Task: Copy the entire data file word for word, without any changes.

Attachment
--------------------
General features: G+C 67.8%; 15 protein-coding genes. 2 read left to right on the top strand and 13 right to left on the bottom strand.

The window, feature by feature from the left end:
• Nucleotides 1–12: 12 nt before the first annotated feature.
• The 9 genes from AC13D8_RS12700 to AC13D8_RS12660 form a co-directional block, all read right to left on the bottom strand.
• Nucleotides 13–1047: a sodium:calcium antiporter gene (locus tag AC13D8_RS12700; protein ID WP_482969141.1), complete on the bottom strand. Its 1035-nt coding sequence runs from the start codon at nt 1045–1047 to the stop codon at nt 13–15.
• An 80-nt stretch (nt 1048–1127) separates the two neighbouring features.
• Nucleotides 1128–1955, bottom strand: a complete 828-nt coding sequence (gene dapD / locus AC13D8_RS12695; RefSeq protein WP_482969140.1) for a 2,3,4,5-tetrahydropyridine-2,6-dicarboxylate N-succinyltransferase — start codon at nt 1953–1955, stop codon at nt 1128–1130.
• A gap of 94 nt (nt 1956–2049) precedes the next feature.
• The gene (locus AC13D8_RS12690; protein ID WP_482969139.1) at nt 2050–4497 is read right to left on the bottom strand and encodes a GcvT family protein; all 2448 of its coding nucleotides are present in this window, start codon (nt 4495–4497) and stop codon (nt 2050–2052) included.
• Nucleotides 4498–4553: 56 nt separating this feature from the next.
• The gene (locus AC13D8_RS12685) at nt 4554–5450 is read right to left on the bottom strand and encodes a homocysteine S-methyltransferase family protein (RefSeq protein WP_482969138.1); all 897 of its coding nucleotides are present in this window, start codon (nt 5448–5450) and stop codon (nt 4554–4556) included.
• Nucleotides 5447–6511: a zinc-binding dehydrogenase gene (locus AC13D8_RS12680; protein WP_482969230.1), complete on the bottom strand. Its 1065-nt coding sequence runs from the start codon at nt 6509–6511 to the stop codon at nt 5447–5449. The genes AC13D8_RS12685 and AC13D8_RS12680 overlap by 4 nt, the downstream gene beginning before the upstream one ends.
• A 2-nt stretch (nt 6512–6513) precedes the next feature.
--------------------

General features: G+C 67.8%; 15 protein-coding genes. 2 read left to right on the top strand and 13 right to left on the bottom strand.

The window, feature by feature from the left end:
• Nucleotides 1–12: 12 nt before the first annotated feature.
• The 9 genes from AC13D8_RS12700 to AC13D8_RS12660 form a co-directional block, all read right to left on the bottom strand.
• Nucleotides 13–1047: a sodium:calcium antiporter gene (locus tag AC13D8_RS12700; protein ID WP_482969141.1), complete on the bottom strand. Its 1035-nt coding sequence runs from the start codon at nt 1045–1047 to the stop codon at nt 13–15.
• An 80-nt stretch (nt 1048–1127) separates the two neighbouring features.
• Nucleotides 1128–1955, bottom strand: a complete 828-nt coding sequence (gene dapD / locus AC13D8_RS12695; RefSeq protein WP_482969140.1) for a 2,3,4,5-tetrahydropyridine-2,6-dicarboxylate N-succinyltransferase — start codon at nt 1953–1955, stop codon at nt 1128–1130.
• A gap of 94 nt (nt 1956–2049) precedes the next feature.
• The gene (locus AC13D8_RS12690; protein ID WP_482969139.1) at nt 2050–4497 is read right to left on the bottom strand and encodes a GcvT family protein; all 2448 of its coding nucleotides are present in this window, start codon (nt 4495–4497) and stop codon (nt 2050–2052) included.
• Nucleotides 4498–4553: 56 nt separating this feature from the next.
• The gene (locus AC13D8_RS12685) at nt 4554–5450 is read right to left on the bottom strand and encodes a homocysteine S-methyltransferase family protein (RefSeq protein WP_482969138.1); all 897 of its coding nucleotides are present in this window, start codon (nt 5448–5450) and stop codon (nt 4554–4556) included.
• Nucleotides 5447–6511: a zinc-binding dehydrogenase gene (locus AC13D8_RS12680; protein WP_482969230.1), complete on the bottom strand. Its 1065-nt coding sequence runs from the start codon at nt 6509–6511 to the stop codon at nt 5447–5449. The genes AC13D8_RS12685 and AC13D8_RS12680 overlap by 4 nt, the downstream gene beginning before the upstream one ends.
• A 2-nt stretch (nt 6512–6513) precedes the next feature.